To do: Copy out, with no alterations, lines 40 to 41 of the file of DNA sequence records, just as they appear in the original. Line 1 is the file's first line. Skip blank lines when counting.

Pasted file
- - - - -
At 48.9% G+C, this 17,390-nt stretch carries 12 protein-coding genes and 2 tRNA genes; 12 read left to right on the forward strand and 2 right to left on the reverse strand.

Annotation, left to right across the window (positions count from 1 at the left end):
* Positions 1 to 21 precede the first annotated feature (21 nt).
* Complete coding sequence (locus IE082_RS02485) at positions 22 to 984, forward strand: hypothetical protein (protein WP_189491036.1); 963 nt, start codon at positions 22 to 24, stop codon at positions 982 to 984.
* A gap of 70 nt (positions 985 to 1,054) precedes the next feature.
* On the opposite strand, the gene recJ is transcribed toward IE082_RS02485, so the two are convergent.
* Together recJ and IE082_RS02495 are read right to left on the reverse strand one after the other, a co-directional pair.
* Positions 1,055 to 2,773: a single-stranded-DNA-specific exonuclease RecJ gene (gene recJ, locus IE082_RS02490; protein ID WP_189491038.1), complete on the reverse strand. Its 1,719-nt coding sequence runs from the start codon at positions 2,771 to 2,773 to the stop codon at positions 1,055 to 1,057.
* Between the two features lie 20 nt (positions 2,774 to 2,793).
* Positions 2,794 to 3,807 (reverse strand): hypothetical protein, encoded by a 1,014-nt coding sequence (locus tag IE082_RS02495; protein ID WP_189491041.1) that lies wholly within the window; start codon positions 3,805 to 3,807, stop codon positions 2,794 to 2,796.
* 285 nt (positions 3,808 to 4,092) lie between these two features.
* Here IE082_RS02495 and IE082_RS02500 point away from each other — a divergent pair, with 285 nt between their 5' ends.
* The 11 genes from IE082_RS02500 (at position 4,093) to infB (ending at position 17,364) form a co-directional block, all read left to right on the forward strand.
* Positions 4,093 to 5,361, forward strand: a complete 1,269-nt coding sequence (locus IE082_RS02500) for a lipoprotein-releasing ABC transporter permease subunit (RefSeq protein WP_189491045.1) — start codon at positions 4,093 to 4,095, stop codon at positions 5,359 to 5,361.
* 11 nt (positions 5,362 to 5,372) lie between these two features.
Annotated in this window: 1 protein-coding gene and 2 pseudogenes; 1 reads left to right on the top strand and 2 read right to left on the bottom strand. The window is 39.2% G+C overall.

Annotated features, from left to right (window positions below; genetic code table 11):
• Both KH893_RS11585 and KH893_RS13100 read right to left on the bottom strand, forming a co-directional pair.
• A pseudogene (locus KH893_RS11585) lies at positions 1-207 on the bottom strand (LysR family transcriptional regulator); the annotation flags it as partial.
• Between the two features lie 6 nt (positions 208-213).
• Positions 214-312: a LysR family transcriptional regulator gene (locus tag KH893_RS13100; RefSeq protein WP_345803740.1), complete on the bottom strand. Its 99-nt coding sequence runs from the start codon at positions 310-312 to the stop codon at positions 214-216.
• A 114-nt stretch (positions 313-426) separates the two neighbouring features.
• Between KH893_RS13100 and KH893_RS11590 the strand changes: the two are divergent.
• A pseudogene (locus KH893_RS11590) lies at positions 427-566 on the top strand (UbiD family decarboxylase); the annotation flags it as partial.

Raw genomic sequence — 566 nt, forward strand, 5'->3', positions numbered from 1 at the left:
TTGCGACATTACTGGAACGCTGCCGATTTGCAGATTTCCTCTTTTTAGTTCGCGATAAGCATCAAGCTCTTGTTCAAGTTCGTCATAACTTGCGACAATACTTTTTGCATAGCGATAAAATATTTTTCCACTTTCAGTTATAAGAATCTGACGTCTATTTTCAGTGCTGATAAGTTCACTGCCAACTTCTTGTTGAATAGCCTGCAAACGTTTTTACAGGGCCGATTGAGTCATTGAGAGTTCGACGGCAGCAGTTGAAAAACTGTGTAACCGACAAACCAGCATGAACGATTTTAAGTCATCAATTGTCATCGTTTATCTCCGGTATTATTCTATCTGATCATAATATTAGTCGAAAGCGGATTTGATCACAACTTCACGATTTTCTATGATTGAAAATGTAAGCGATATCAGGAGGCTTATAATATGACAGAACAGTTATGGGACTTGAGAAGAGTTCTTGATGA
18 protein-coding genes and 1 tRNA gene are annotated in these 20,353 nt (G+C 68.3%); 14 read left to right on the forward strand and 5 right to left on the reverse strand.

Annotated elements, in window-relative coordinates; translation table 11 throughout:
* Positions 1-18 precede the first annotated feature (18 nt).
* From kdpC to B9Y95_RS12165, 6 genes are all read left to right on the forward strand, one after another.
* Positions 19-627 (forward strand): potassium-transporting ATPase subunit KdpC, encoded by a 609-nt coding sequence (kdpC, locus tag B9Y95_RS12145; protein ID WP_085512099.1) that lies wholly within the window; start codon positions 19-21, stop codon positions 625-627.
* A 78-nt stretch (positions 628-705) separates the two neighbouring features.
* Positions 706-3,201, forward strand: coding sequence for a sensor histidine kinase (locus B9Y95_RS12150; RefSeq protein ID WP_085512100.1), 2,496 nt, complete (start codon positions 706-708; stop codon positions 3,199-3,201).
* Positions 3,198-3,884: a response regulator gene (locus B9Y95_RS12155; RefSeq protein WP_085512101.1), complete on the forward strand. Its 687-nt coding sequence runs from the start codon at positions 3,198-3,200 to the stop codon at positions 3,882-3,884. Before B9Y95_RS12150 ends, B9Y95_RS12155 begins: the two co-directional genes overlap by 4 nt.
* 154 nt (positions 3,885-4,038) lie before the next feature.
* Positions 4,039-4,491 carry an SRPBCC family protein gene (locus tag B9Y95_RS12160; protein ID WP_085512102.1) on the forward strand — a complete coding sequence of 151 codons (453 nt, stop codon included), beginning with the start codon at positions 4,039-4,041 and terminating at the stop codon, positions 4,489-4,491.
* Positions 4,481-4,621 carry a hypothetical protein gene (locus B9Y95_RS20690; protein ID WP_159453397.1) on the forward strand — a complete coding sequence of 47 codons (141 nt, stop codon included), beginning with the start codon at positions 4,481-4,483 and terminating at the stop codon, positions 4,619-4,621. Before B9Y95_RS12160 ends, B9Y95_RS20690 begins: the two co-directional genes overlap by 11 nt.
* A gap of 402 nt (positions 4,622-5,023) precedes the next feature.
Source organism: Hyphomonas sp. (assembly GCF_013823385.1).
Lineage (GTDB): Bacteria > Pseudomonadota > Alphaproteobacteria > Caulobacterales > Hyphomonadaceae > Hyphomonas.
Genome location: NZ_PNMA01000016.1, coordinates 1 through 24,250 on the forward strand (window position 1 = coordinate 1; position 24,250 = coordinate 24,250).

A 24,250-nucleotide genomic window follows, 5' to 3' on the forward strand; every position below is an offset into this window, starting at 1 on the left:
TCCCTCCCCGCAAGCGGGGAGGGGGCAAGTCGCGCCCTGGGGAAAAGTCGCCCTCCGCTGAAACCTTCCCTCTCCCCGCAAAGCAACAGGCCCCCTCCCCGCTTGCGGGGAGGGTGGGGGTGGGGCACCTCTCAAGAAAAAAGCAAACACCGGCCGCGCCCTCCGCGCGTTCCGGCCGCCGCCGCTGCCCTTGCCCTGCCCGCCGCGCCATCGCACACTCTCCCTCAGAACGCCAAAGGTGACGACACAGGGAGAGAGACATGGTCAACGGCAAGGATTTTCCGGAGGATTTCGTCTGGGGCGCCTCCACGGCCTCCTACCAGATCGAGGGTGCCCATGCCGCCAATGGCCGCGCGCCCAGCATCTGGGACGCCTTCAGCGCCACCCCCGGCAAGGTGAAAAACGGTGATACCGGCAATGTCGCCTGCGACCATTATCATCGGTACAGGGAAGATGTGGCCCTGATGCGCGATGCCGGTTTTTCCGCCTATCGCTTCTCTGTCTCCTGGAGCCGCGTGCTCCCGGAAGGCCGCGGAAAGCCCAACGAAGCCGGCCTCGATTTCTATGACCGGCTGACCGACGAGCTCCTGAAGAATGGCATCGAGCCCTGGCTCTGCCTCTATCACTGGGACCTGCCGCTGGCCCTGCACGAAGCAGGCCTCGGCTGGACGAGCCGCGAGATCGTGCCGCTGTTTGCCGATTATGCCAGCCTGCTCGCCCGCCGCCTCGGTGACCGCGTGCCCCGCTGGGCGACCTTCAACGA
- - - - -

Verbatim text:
Lineage (GTDB): Bacteria > Pseudomonadota > Alphaproteobacteria > Caulobacterales > Hyphomonadaceae > Hyphomonas.
Genome location: NZ_PNMA01000016.1, coordinates 1 through 24,250 on the forward strand (window position 1 = coordinate 1; position 24,250 = coordinate 24,250).